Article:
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Services in English are outdrawing the Gaelic sessions, the minister said afterward. Other islanders told me they were worried that the toll of emigration—everyone had tales of relatives past and present leaving—and the decline of crofting, the family practice of raising crops and livestock on small plots, would finally bury the language. But the most pressing problem, it seems, is that for the younger generation, a whiff of country bumpkin rises off the ancient words. While I was interviewing Christina Morrison, 83, in her home, her middle-aged daughter interrupted from the kitchen. "It's not cool to speak Gaelic. The fancy people in town look down on us." The old woman nodded and admitted that even her grandchildren are a tough sell. "I give them ten pence if they answer in Gaelic."

Learning Gaelic does have economic benefits. In a cafeteria in Stornoway, the only town on the island, I met a dozen college-age islanders who through Comunn na Gàidhlig, a government-funded agency promoting Gaelic, worked at summer jobs using their bilingual skills. They were interning at places like the BBC radio station, which broadcasts 65 hours of Gaelic programming a week, and the local arts council. Most hoped to make a career out of teaching Gaelic, and all vowed to raise Gaelic-speaking children. "But amongst ourselves, we mostly speak English," confessed one young woman, Jayne Macleod. "Anymore, Gaelic is the language of schools and old people."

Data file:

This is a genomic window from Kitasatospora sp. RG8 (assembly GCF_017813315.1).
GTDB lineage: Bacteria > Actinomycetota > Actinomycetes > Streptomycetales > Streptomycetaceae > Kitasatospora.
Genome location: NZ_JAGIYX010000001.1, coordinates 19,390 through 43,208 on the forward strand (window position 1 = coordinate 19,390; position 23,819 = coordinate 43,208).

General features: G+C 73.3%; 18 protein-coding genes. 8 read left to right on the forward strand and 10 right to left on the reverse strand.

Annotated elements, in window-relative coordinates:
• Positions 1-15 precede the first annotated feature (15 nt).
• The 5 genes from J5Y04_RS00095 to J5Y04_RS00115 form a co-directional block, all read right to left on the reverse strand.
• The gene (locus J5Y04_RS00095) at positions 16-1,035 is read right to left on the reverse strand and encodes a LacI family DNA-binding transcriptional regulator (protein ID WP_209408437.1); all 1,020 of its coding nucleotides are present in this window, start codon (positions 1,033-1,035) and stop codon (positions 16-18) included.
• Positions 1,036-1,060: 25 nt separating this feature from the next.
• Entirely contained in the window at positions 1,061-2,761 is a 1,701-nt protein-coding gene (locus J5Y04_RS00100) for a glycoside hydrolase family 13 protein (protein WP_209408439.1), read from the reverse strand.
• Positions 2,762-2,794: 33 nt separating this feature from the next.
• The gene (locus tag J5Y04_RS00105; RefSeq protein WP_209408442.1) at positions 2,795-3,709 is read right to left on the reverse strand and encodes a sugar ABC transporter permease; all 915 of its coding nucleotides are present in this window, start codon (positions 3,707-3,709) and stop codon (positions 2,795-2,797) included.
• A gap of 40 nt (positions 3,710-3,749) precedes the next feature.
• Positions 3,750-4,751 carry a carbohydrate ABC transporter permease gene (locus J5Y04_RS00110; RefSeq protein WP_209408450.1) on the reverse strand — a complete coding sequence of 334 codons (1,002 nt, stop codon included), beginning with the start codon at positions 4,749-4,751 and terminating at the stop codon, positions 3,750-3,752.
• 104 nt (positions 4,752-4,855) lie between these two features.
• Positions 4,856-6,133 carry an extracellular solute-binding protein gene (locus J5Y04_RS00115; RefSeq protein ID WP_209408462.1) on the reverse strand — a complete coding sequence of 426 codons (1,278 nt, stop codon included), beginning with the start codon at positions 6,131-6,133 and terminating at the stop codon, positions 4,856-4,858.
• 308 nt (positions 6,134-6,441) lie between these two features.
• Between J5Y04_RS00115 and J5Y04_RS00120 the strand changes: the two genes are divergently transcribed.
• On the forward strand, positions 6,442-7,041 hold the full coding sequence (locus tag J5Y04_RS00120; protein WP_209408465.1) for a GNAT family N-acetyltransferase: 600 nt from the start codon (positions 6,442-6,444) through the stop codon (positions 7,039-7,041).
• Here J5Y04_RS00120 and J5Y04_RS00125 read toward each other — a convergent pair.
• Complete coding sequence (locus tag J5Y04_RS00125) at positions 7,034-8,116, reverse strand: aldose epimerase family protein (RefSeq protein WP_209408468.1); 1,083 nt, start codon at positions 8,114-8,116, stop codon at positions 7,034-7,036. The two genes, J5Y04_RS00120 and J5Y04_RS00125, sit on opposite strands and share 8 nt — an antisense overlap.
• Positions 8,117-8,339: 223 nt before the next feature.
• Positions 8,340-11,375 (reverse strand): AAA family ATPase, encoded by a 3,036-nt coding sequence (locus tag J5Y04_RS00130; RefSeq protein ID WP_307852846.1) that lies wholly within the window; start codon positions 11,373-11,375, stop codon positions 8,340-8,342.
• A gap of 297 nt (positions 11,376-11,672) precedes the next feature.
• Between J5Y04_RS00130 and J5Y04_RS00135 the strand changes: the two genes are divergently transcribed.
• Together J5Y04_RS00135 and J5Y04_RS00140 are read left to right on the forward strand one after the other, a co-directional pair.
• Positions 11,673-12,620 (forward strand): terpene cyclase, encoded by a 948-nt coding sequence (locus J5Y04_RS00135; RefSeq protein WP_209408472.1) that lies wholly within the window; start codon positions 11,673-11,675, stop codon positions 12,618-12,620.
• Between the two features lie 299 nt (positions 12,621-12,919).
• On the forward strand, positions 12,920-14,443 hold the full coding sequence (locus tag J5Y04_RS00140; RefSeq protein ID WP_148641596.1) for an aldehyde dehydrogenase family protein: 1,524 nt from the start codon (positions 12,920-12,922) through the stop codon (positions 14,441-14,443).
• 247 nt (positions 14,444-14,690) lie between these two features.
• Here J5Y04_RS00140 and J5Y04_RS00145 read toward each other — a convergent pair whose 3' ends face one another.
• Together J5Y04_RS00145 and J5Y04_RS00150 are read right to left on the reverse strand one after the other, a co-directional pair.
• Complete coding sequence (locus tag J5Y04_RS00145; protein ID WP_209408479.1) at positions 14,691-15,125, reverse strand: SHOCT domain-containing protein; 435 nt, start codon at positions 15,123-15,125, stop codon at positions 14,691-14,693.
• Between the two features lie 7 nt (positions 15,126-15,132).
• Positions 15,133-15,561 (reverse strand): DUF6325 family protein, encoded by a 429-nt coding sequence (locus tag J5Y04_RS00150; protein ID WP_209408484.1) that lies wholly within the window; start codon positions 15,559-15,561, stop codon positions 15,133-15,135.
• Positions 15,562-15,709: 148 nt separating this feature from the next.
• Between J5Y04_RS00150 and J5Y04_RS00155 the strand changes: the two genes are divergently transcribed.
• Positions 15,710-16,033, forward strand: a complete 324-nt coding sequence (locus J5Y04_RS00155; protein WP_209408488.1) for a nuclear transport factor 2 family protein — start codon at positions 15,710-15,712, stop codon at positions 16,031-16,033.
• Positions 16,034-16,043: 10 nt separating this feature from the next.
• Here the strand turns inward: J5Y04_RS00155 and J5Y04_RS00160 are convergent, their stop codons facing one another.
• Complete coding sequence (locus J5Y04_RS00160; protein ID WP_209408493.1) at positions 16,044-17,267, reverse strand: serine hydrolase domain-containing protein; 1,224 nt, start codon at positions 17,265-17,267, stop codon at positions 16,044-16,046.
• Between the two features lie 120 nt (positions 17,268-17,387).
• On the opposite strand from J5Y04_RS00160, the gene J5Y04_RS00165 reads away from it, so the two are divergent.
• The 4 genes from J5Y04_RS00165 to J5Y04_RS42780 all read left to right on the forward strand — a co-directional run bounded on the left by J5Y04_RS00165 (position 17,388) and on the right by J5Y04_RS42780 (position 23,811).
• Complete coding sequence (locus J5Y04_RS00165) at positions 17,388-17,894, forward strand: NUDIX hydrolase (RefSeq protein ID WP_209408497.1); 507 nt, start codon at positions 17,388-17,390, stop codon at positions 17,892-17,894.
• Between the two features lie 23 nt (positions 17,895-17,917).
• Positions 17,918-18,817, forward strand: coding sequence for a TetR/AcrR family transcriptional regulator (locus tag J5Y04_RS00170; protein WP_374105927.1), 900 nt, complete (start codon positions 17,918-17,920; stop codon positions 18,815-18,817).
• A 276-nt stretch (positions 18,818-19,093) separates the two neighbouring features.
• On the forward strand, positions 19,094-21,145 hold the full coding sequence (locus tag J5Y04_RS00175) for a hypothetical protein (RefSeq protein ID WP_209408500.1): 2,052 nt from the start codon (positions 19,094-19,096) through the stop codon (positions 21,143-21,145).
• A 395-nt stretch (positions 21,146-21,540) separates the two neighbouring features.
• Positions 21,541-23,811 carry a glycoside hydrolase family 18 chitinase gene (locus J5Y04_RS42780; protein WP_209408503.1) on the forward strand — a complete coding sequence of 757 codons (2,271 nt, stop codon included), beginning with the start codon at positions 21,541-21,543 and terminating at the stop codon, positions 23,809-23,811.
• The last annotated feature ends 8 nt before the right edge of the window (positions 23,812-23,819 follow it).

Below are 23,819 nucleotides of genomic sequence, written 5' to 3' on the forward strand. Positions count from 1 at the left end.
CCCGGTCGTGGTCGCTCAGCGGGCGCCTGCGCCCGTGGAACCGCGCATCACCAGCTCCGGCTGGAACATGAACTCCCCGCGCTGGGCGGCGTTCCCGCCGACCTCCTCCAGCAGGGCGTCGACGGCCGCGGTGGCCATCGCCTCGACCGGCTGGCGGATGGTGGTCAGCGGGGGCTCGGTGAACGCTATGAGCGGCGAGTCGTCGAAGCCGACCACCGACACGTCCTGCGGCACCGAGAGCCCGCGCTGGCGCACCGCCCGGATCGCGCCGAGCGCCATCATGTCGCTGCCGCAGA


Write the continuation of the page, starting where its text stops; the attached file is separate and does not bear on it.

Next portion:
When I rode the ferry back to Skye, I noticed that the shipboard announcements were only in English. Christina should have been aboard with her change purse.

During the Celtic glory days of old, water routes converged on Ireland. From its shores came merchants, missionaries, soldiers of fortune, musicians, and in 1607, the last of the Gaelic aristocracy, including my ancestors, the Uí (Gaelic for "descendant of") Néill, who were fleeing English troops. Befitting this busy, water-coursed past, the ferry I took to Ireland was no slow boat to a rustic past but a high-speed catamaran rushing to a cosmopolitan future. For most of the passengers, crossing the North Channel from Stranraer, Scotland, to Belfast, capital of Northern Ireland, Celtic no doubt meant Celtic Tiger, a brand name of success given to the booming economy of the Republic of Ireland. Irish in both the north and south are gloating that—finally—they've caught up with England and the rest of Western Europe, embracing the one-size-fits-all notion of modern prosperity.

Poet Gearóid Mac Lochlainn, like a true Celt, resists the homogenizing forces of the time. He speaks and writes in the Irish language, which in parts of his native Belfast still comes across as fighting words. "Here the language itself is viewed as a taunt just by the fact that it's still spoken, that it's survived," said Mac Lochlainn, a thin, jeans-and-T-shirt guy with close-cropped hair.

Mac Lochlainn talked to me on safe ground, inside the Cultúrlann, a steepled red-brick church converted to an Irish-language center in the working-class Catholic neighborhood of Falls Road. He did not learn Irish from the cradle. He picked up threads of it from a Christian Brothers school and from family friends and visitors from the Gaeltacht, the areas in the republic, mostly on the western fringe, where Irish hangs on as a community language. His poems often marvel at the dissonance of sounds between the majority and minority languages, as when he flirts with an Irish-speaking woman whose "puckety-pocking words" show up his "sluppity-slip-slapping" drunken talk in English.

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